The other method is to assign specific audition times for each candidate. There are, at least, two problems with this approach. First, audition committees complain that such a tight schedule prevents them from hearing as much as they would like in order to be able to make an informed decision. Second, is the problem of no-shows: musicians who have been assigned an audition time, and for whatever reason, fail to appear. When multiple no-shows occur, personnel managers must either round up other candidates to fill in the empty time slots or require the audition committee to wait for extended periods of time for the next group of candidates to appear.

Recurring auditions for the same position— Sometimes an audition is inconclusive. Perhaps the voting procedure in the audition process failed to produce enough votes to select a winning candidate, or perhaps no candidate was deemed qualified for the orchestra. In these cases, the orchestra reserves the right to continue to hold auditions until a successful candidate is engaged.

Use or non-use of screens—In the 1970s, the Saint Louis Symphony and the Boston Symphony started using screens to protect the identity of the candidates, and many other orchestras followed suit. Now, it seems that more orchestras are reversing course and removing screens in the audition process, since some audition committees and music directors have expressed that they feel the need to see, as well as hear, the candidates. Neither the AFM, nor the Code of Ethical Audition Practices, takes any position on the use of screens. That determination is made on the local level; often through the collective bargaining process.

Fixed auditions—Proving that an audition outcome was predetermined is extremely difficult, and investigations are often inconclusive or show that the orchestra’s collective bargaining agreement, in fact, allows for what may appear to be a “fixed” result. For example, some collective bargaining agreements automatically advance musicians who have successfully subbed with the orchestra, who have reached a certain level of professional experience on their résumés, or who may have been in the finals of a previous audition in this or some other orchestra.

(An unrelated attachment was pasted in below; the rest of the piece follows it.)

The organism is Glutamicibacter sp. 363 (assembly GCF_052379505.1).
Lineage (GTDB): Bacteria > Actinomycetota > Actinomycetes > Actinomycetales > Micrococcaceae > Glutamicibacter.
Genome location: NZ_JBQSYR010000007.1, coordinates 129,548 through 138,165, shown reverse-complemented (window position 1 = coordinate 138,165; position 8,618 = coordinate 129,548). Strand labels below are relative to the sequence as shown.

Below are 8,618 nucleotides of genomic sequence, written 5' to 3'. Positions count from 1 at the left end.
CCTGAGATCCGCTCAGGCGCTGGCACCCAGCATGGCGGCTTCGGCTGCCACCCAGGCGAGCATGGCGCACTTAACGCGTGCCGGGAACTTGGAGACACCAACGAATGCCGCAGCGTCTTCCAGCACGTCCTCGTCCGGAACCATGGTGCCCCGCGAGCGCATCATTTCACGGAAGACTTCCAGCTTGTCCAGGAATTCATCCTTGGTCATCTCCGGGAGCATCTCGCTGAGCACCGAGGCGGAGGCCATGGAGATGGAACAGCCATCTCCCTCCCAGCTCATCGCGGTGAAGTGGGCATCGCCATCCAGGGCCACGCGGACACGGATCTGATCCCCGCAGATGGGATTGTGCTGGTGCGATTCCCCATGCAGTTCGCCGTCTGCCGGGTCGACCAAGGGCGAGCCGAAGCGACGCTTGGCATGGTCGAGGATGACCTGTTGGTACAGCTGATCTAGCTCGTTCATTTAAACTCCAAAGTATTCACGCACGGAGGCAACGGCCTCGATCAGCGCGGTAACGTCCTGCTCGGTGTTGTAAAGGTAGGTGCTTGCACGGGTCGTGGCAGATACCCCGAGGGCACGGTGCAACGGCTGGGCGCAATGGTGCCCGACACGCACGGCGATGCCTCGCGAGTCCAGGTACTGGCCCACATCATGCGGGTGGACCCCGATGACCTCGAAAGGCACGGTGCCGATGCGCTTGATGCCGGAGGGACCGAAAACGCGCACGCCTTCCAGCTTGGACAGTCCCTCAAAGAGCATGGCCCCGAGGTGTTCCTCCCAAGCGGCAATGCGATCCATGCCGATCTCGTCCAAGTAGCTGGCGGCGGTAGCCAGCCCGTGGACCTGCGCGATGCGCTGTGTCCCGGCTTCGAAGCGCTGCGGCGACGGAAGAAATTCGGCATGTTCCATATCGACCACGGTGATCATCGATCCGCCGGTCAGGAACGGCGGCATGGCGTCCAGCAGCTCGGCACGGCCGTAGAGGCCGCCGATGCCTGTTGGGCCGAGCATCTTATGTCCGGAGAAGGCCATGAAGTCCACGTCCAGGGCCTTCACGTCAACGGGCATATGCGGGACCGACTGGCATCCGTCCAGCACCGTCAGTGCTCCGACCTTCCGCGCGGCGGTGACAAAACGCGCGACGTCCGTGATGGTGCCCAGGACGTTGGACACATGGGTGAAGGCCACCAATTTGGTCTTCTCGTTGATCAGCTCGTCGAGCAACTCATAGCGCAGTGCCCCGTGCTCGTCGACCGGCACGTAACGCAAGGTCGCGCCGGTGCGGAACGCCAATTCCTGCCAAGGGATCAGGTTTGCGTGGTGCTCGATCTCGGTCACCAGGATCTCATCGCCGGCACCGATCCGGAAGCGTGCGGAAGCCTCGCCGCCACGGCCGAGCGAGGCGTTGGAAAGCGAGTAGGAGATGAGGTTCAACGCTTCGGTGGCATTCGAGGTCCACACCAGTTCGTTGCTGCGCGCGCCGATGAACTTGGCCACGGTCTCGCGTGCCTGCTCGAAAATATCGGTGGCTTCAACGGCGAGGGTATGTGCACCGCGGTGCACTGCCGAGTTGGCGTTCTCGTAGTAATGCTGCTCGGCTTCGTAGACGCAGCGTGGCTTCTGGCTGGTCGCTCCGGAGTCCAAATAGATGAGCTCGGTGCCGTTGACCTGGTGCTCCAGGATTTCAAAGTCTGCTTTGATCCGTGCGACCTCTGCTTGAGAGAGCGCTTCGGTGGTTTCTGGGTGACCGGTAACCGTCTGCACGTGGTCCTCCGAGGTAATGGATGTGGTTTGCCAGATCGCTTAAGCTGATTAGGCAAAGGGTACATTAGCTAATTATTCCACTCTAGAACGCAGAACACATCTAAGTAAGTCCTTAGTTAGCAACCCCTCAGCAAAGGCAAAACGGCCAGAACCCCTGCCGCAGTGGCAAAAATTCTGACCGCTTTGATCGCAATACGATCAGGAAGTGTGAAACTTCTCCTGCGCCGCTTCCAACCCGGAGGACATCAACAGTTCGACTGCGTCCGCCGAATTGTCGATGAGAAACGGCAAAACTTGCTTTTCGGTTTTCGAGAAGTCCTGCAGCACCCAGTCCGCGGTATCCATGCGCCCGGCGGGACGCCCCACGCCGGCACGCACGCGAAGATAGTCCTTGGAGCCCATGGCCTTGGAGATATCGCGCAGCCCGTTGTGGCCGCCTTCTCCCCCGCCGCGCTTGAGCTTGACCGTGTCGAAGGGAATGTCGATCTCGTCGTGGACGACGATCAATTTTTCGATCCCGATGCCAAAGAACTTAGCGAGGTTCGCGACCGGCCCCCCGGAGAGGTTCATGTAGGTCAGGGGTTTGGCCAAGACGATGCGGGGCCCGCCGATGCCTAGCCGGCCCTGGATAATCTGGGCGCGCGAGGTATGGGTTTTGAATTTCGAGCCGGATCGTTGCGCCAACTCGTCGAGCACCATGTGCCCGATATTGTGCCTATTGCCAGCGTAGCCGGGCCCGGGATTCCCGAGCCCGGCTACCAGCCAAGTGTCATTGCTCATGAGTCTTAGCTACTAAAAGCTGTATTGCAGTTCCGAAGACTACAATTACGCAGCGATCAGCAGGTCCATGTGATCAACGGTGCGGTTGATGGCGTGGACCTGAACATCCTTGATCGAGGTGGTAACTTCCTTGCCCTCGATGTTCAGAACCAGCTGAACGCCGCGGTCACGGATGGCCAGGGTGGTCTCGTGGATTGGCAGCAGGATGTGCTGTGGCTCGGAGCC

When it can be demonstrated that a predetermined audition did occur, the local union, combined with the AFM, works to get candidates reimbursed for at least their travel expenses.

Playing Fair
As competition for some orchestral positions increases, so should vigilance on the part of local unions and their audition committees to uphold the highest standards of ethics and integrity in the conduct of auditions. At the same time, candidates should be aware of the difficulties in taking auditions and should understand that not every orchestra is willing and able to grant a live audition to all who may apply, even with the AFM’s assistance to candidates who may request it.

Musicians who have symphony audition complaints should contact the AFM Symphony Audition Complaint Hotline at 330-322-2265. All complaints are handled anonymously unless the nature of the complaint requires identity.

Getting Your Promo Kit Together

by Mike King, author and instructor for Berkleemusic.com

The music industry tends to be a jaded group to start with, and nothing raises the ire of these folks more than a poorly planned and executed promo kit. A poor promo kit is sure to keep your demo or finished CD unopened and not listened to, and the rest of your kit is sure to be sent to the circular bin “with a bullet,” as they say. The good news is, the elements that make up an effective press kit are straightforward, and the essentials will not change much from band to band.